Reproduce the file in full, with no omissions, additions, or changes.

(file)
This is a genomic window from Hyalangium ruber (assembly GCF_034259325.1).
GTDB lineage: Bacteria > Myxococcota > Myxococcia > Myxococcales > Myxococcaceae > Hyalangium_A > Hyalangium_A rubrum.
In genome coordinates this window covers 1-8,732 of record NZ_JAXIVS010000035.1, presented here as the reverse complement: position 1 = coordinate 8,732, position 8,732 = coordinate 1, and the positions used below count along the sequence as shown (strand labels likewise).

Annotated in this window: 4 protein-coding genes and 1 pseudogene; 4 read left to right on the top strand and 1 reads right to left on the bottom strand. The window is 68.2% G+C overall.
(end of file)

This is a genomic window from Hyalangium ruber (assembly GCF_034259325.1).
GTDB lineage: Bacteria > Myxococcota > Myxococcia > Myxococcales > Myxococcaceae > Hyalangium_A > Hyalangium_A rubrum.
In genome coordinates this window covers 1-8,732 of record NZ_JAXIVS010000035.1, presented here as the reverse complement: position 1 = coordinate 8,732, position 8,732 = coordinate 1, and the positions used below count along the sequence as shown (strand labels likewise).

Annotated in this window: 4 protein-coding genes and 1 pseudogene; 4 read left to right on the top strand and 1 reads right to left on the bottom strand. The window is 68.2% G+C overall.